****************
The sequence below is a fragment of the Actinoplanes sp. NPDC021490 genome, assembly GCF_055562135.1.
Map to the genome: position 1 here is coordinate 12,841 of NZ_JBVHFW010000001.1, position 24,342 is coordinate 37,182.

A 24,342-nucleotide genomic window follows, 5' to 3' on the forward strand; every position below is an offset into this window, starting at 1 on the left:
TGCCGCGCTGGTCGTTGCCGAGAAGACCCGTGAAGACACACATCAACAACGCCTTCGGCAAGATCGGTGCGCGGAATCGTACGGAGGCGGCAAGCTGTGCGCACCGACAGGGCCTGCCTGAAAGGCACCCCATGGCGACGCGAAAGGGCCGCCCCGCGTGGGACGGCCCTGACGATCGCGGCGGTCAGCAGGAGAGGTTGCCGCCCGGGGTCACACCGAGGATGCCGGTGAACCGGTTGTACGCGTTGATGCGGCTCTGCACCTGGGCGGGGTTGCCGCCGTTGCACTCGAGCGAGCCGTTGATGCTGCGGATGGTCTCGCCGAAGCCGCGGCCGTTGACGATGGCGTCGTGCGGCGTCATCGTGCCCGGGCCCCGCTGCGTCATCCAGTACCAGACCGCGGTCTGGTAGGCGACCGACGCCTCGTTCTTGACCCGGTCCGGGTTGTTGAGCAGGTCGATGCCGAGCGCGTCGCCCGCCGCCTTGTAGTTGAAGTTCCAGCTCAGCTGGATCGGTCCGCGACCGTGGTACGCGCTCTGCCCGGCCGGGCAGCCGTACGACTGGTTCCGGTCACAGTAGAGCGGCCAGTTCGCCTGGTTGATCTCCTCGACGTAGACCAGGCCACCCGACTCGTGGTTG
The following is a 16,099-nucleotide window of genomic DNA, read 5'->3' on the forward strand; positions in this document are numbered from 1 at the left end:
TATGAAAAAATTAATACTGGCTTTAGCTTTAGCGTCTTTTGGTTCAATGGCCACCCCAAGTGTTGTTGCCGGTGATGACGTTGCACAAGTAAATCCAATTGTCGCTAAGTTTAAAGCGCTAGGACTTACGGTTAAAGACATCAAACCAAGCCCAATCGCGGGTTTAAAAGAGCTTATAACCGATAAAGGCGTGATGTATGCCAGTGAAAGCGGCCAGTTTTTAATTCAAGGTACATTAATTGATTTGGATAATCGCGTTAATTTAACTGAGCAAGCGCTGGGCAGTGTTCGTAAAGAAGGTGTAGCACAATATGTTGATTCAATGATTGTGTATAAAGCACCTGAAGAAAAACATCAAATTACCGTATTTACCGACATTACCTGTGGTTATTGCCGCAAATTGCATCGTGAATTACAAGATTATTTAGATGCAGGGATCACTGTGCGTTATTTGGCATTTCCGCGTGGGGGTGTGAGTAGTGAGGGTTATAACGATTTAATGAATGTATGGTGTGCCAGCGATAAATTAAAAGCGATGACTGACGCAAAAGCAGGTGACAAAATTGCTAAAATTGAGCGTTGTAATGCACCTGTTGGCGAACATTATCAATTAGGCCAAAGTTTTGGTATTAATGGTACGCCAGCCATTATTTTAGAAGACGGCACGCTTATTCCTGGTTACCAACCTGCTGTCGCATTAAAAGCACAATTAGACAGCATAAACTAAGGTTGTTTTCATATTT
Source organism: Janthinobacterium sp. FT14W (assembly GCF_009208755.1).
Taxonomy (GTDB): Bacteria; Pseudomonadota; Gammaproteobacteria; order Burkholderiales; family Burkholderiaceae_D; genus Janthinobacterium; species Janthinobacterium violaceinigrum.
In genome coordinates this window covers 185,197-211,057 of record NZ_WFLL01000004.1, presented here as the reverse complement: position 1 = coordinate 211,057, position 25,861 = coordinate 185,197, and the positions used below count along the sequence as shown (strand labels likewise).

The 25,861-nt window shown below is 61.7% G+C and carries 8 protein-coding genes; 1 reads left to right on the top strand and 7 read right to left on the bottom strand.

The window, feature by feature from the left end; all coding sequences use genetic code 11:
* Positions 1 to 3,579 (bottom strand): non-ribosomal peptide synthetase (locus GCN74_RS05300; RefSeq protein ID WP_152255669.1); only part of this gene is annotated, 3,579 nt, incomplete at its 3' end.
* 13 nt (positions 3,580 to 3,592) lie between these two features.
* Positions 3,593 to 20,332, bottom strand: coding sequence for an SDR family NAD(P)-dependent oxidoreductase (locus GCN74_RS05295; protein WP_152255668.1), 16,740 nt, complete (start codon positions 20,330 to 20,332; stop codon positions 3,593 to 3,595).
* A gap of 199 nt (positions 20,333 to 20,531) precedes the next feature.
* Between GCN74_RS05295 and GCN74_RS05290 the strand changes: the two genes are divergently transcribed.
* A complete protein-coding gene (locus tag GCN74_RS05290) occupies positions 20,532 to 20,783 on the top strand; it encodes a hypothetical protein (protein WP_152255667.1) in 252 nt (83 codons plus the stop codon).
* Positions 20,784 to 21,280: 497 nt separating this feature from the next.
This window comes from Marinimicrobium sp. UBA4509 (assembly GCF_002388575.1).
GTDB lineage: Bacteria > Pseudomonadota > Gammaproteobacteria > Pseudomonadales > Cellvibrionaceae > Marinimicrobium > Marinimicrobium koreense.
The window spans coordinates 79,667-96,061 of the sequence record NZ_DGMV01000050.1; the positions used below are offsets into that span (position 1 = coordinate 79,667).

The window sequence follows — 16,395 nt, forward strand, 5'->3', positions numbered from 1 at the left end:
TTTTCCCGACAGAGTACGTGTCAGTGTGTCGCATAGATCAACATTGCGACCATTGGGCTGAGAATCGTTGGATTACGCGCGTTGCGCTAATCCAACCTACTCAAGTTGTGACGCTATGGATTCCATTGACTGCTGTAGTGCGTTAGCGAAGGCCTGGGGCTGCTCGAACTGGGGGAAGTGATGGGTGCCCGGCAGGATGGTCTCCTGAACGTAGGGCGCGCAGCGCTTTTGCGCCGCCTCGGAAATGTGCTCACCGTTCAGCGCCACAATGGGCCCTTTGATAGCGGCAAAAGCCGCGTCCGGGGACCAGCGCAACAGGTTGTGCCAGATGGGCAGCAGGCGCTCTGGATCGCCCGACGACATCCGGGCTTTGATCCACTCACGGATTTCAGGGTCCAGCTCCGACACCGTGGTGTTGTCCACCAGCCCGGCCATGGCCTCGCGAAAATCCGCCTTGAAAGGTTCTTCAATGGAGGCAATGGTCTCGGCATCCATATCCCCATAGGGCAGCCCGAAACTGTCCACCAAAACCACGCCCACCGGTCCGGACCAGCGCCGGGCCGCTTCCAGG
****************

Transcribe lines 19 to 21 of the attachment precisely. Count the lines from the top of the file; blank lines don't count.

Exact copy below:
This window comes from Marinimicrobium sp. UBA4509 (assembly GCF_002388575.1).
GTDB lineage: Bacteria > Pseudomonadota > Gammaproteobacteria > Pseudomonadales > Cellvibrionaceae > Marinimicrobium > Marinimicrobium koreense.
The window spans coordinates 79,667-96,061 of the sequence record NZ_DGMV01000050.1; the positions used below are offsets into that span (position 1 = coordinate 79,667).